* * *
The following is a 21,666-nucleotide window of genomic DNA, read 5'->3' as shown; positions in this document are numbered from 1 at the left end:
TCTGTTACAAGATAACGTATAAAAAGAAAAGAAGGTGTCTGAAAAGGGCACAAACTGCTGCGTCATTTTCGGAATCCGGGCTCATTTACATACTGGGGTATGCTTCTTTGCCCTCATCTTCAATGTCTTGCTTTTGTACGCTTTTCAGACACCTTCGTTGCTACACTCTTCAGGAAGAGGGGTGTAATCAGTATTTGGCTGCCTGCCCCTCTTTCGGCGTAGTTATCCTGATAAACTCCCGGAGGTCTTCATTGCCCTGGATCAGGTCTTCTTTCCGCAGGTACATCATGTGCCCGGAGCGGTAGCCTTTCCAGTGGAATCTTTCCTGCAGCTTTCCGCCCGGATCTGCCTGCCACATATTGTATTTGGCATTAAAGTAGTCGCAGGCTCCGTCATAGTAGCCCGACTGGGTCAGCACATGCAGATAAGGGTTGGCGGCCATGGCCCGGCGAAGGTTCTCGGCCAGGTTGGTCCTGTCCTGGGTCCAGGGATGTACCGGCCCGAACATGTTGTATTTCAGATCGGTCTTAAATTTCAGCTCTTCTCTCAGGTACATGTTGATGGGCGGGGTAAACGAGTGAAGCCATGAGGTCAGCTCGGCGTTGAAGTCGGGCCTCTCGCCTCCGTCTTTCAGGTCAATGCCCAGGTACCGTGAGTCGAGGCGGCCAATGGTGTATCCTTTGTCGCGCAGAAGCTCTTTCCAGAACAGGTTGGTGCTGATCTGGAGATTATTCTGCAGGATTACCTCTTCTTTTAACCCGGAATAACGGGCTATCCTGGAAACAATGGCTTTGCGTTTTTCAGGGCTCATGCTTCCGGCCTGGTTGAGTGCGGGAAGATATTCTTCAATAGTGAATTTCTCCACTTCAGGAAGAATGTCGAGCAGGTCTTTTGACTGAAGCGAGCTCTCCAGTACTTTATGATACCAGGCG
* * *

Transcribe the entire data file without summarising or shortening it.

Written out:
The following is a 21,666-nucleotide window of genomic DNA, read 5'->3' as shown; positions in this document are numbered from 1 at the left end:
TCTGTTACAAGATAACGTATAAAAAGAAAAGAAGGTGTCTGAAAAGGGCACAAACTGCTGCGTCATTTTCGGAATCCGGGCTCATTTACATACTGGGGTATGCTTCTTTGCCCTCATCTTCAATGTCTTGCTTTTGTACGCTTTTCAGACACCTTCGTTGCTACACTCTTCAGGAAGAGGGGTGTAATCAGTATTTGGCTGCCTGCCCCTCTTTCGGCGTAGTTATCCTGATAAACTCCCGGAGGTCTTCATTGCCCTGGATCAGGTCTTCTTTCCGCAGGTACATCATGTGCCCGGAGCGGTAGCCTTTCCAGTGGAATCTTTCCTGCAGCTTTCCGCCCGGATCTGCCTGCCACATATTGTATTTGGCATTAAAGTAGTCGCAGGCTCCGTCATAGTAGCCCGACTGGGTCAGCACATGCAGATAAGGGTTGGCGGCCATGGCCCGGCGAAGGTTCTCGGCCAGGTTGGTCCTGTCCTGGGTCCAGGGATGTACCGGCCCGAACATGTTGTATTTCAGATCGGTCTTAAATTTCAGCTCTTCTCTCAGGTACATGTTGATGGGCGGGGTAAACGAGTGAAGCCATGAGGTCAGCTCGGCGTTGAAGTCGGGCCTCTCGCCTCCGTCTTTCAGGTCAATGCCCAGGTACCGTGAGTCGAGGCGGCCAATGGTGTATCCTTTGTCGCGCAGAAGCTCTTTCCAGAACAGGTTGGTGCTGATCTGGAGATTATTCTGCAGGATTACCTCTTCTTTTAACCCGGAATAACGGGCTATCCTGGAAACAATGGCTTTGCGTTTTTCAGGGCTCATGCTTCCGGCCTGGTTGAGTGCGGGAAGATATTCTTCAATAGTGAATTTCTCCACTTCAGGAAGAATGTCGAGCAGGTCTTTTGACTGAAGCGAGCTCTCCAGTACTTTATGATACCAGGCG